Francisco Talavera, PharmD, PhD Adjunct Assistant Professor, University of Nebraska Medical Center College of Pharmacy; Editor-in-Chief, Medscape Drug Reference

Disclosure: Received salary from Medscape for employment. for: Medscape.

Eleanor Lederer, MD, FASN Professor of Medicine, Chief, Nephrology Division, Director, Nephrology Training Program, Director, Metabolic Stone Clinic, Kidney Disease Program, University of Louisville School of Medicine; Consulting Staff, Louisville Veterans Affairs Hospital

Eleanor Lederer, MD, FASN is a member of the following medical societies: American Association for the Advancement of Science, International Society of Nephrology, American Society for Biochemistry and Molecular Biology, American Federation for Medical Research, American Society for Bone and Mineral Research, American Society of Nephrology, American Society of Transplantation, Kentucky Medical Association, National Kidney Foundation, Phi Beta Kappa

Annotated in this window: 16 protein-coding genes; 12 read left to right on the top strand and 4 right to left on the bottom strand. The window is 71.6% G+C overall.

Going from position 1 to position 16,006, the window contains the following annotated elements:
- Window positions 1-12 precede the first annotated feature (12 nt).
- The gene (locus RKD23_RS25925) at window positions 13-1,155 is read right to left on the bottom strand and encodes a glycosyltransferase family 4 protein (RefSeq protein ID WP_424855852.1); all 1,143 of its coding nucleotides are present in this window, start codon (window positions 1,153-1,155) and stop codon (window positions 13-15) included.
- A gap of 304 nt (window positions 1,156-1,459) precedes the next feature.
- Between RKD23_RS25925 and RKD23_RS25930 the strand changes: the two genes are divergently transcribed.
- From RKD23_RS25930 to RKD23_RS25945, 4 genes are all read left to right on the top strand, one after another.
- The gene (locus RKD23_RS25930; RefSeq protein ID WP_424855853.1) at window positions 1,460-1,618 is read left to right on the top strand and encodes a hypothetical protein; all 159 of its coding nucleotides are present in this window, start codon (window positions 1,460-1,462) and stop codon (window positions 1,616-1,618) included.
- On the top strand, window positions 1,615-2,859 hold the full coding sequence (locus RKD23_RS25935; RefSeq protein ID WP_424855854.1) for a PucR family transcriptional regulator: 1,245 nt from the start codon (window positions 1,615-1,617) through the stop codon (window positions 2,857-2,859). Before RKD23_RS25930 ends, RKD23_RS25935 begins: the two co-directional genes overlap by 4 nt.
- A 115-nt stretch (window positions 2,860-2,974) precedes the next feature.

Disclosure: Received grant/research funds from Dept of Veterans Affairs for research; Received salary from American Society of Nephrology for asn council position; Received salary from University of Louisville for employment; Received salary from University of Louisville Physicians for employment; Received contract payment from American Physician Institute for Advanced Professional Studies, LLC for independent contractor; Received contract payment from Healthcare Quality Strategies, Inc for independent cont.

Chief Editor

Vecihi Batuman, MD, FACP, FASN Huberwald Professor of Medicine, Section of Nephrology-Hypertension, Tulane University School of Medicine; Chief, Renal Section, Southeast Louisiana Veterans Health Care System